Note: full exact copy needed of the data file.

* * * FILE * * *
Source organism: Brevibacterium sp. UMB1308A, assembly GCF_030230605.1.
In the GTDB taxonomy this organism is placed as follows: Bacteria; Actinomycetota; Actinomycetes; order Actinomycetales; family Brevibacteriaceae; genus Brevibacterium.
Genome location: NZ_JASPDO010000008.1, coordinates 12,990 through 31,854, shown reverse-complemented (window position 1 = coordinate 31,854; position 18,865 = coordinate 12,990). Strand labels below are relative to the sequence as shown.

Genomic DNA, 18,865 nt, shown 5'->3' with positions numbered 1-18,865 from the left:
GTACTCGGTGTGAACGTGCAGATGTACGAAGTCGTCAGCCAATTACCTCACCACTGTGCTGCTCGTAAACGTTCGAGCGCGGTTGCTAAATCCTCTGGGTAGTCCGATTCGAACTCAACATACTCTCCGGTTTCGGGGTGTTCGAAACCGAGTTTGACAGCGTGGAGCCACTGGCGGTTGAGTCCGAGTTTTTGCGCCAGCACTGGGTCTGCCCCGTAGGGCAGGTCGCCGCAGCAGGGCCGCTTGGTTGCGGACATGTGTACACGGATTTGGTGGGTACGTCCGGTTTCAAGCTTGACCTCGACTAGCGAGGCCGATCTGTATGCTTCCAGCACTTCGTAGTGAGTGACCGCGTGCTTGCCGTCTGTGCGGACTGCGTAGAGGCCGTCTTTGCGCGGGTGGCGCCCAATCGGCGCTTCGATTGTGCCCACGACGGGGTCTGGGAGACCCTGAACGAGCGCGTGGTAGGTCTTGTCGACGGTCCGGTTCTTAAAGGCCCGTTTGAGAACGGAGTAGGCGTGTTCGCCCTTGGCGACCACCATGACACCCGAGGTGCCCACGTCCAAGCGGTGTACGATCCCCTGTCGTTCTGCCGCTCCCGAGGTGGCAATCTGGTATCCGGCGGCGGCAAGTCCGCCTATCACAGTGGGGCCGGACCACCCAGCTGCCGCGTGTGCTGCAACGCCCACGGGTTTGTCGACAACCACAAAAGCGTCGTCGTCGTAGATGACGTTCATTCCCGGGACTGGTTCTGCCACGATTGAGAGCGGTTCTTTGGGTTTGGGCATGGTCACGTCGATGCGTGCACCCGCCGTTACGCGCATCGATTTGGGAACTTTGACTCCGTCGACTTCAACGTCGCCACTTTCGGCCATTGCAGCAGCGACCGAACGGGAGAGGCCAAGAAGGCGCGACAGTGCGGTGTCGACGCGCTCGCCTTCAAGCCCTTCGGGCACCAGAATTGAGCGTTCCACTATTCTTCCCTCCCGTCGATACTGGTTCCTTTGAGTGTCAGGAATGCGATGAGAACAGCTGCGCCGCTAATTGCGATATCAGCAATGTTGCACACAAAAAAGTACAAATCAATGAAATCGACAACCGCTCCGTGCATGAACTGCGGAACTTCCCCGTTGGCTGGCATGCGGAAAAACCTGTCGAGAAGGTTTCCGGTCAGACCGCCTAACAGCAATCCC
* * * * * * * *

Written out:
Source organism: Brevibacterium sp. UMB1308A, assembly GCF_030230605.1.
In the GTDB taxonomy this organism is placed as follows: Bacteria; Actinomycetota; Actinomycetes; order Actinomycetales; family Brevibacteriaceae; genus Brevibacterium.
Genome location: NZ_JASPDO010000008.1, coordinates 12,990 through 31,854, shown reverse-complemented (window position 1 = coordinate 31,854; position 18,865 = coordinate 12,990). Strand labels below are relative to the sequence as shown.

Genomic DNA, 18,865 nt, shown 5'->3' with positions numbered 1-18,865 from the left:
GTACTCGGTGTGAACGTGCAGATGTACGAAGTCGTCAGCCAATTACCTCACCACTGTGCTGCTCGTAAACGTTCGAGCGCGGTTGCTAAATCCTCTGGGTAGTCCGATTCGAACTCAACATACTCTCCGGTTTCGGGGTGTTCGAAACCGAGTTTGACAGCGTGGAGCCACTGGCGGTTGAGTCCGAGTTTTTGCGCCAGCACTGGGTCTGCCCCGTAGGGCAGGTCGCCGCAGCAGGGCCGCTTGGTTGCGGACATGTGTACACGGATTTGGTGGGTACGTCCGGTTTCAAGCTTGACCTCGACTAGCGAGGCCGATCTGTATGCTTCCAGCACTTCGTAGTGAGTGACCGCGTGCTTGCCGTCTGTGCGGACTGCGTAGAGGCCGTCTTTGCGCGGGTGGCGCCCAATCGGCGCTTCGATTGTGCCCACGACGGGGTCTGGGAGACCCTGAACGAGCGCGTGGTAGGTCTTGTCGACGGTCCGGTTCTTAAAGGCCCGTTTGAGAACGGAGTAGGCGTGTTCGCCCTTGGCGACCACCATGACACCCGAGGTGCCCACGTCCAAGCGGTGTACGATCCCCTGTCGTTCTGCCGCTCCCGAGGTGGCAATCTGGTATCCGGCGGCGGCAAGTCCGCCTATCACAGTGGGGCCGGACCACCCAGCTGCCGCGTGTGCTGCAACGCCCACGGGTTTGTCGACAACCACAAAAGCGTCGTCGTCGTAGATGACGTTCATTCCCGGGACTGGTTCTGCCACGATTGAGAGCGGTTCTTTGGGTTTGGGCATGGTCACGTCGATGCGTGCACCCGCCGTTACGCGCATCGATTTGGGAACTTTGACTCCGTCGACTTCAACGTCGCCACTTTCGGCCATTGCAGCAGCGACCGAACGGGAGAGGCCAAGAAGGCGCGACAGTGCGGTGTCGACGCGCTCGCCTTCAAGCCCTTCGGGCACCAGAATTGAGCGTTCCACTATTCTTCCCTCCCGTCGATACTGGTTCCTTTGAGTGTCAGGAATGCGATGAGAACAGCTGCGCCGCTAATTGCGATATCAGCAATGTTGCACACAAAAAAGTACAAATCAATGAAATCGACAACCGCTCCGTGCATGAACTGCGGAACTTCCCCGTTGGCTGGCATGCGGAAAAACCTGTCGAGAAGGTTTCCGGTCAGACCGCCTAACAGCAATCCC